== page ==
During the First World War, two French soldiers are captured and imprisoned in a German POW camp. Several escape attempts follow until they are sent to a seemingly impenetrable fortress which seems impossible to escape from.
A charismatic thief makes friends with a bankrupt baron who comes to live in the thief's slum. Meanwhile the thief seeks the love of a young woman, who is held emotionally captive by her slumlord family.
This tale centers around the love between Baptiste, a theater mime, and Claire Reine, an actress and otherwise woman-about-town who calls herself Garance. Garance, in turn, is loved by ... See full summary »
The location: Nazi occupied Rome. As Rome is classified an open city, most Romans can wander the streets without fear of the city being bombed or them being killed in the process. But life ... See full summary »
Six vignettes follow the Allied invasion from July 1943 to winter 1944, from Sicily north to Venice. Communication is fragile. A woman leads an Allied patrol through a mine field; she dies ... See full summary »
During 1st WW, two French officers are captured. Captain De Boeldieu is an aristocrat while Lieutenant Marechal was a mechanic in civilian life. They meet other prisoners from various backgrounds, as Rosenthal, son of wealthy Jewish bankers. They are separated from Rosenthal before managing to escape. A few months later, they meet again in a fortress commanded by the aristocrat Van Rauffenstein. De Boeldieu strikes up a friendship with him but Marechal and Rosenthal still want to escape... Written by
Fort Douaumont was the largest fort in the defenses of Verdun. It was taken by the Germans on February 24th 1916 and recaptured by the French on October 24th 1916 as part of the Battle of Verdun (February 21st 1916 to December 18th 1916). The recapture of the fort is estimated to have cost the French army 100,000 casualties. The selection of this battle for the film is significant as German and French historians often use the battle to represent the horrors of the Great War. Estimates of total deaths (French and German) range around the 300,000 mark, with total casualties between 750,000 and 1,000,000. Note also that Elsa's husband was killed at the battle for Verdun. See more »
As the WWI German soldiers are celebrating a French fort's capture, the map on the wall of the officers club is clearly an inter-war (1919-1938) map of Germany. See more »
Grand Illusion is a movie about class that doesn't hate anyone. How often does that happen? Yes, there are namby-pamby movies that "show all sides" and bore everyone with their non-existent point-of-view, but that's not what I mean. And, of course, there are plenty of movies about class that reveal their biases from the start; I'm rather fond of Eat the Rich movies, myself. But Grand Illusion is about class without dismissing any of its characters. The aristocrats whose world is disappearing are presented as tragic figures, stuck in a code of life that is rapidly becoming meaningless. Both aristocrats know their time is past; the French one accepts this as probably a good thing, the German one doesn't (and blames the French one's sentiments on the French Revolution), but they both know their way of life is soon to be forgotten. And it would be easy for Renoir, when he made the film in the mid-30s a French communist with proletarian sympathies, to demonize these two. But he doesn't; he allows them their humanity, which is the most characteristic feature of Renoir movies in any event (he is the great humanist of movie history).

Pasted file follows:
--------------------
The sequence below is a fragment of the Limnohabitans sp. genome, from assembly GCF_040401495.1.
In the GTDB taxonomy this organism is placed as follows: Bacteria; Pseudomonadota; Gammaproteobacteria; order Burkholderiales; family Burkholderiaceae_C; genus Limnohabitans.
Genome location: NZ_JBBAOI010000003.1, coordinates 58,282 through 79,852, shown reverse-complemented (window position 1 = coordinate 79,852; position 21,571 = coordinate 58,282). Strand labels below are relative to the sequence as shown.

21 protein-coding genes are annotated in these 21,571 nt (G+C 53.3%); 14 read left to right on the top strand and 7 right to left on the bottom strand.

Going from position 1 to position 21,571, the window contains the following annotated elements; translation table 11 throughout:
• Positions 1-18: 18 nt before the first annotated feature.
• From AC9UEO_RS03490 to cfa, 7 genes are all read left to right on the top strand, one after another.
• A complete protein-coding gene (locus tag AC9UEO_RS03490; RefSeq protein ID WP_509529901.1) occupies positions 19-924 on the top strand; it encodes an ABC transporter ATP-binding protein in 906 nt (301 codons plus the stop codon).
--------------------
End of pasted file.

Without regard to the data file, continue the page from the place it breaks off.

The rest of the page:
Nor does he show the collapse of the old way as an unfortunate preface to chaos. The bourgeois characters are good people. The world might be safe in their hands, as safe as in any other hands at least (except for the propensity among nations for war). All of the middle and lower-class characters in the movie are presented as people, not stereotypes. But Renoir doesn't accomplish this by collapsing all class boundaries into some homogenous universalism. These characters remain trapped within their class, and their class is clear to the viewer. The movie is not about the absence of class but about the crushing ironies of the very real existence of class in the lives of the characters. To show all classes without condescension, while retaining a particular point of view (that while people are good, it's best that the aristocratic world is in decline), is pretty amazing.
In Grand Illusion, the nominal hero is working/middle-class, but the upper class isn't evil and the lower class isn't romanticized or dismissed. And it's all accomplished in such a seamless way that many, if not most, first-time viewers might easily think it was a fine movie but something less than great. It sneaks up on you, and more than just about any film you can name, rewards multiple viewings.
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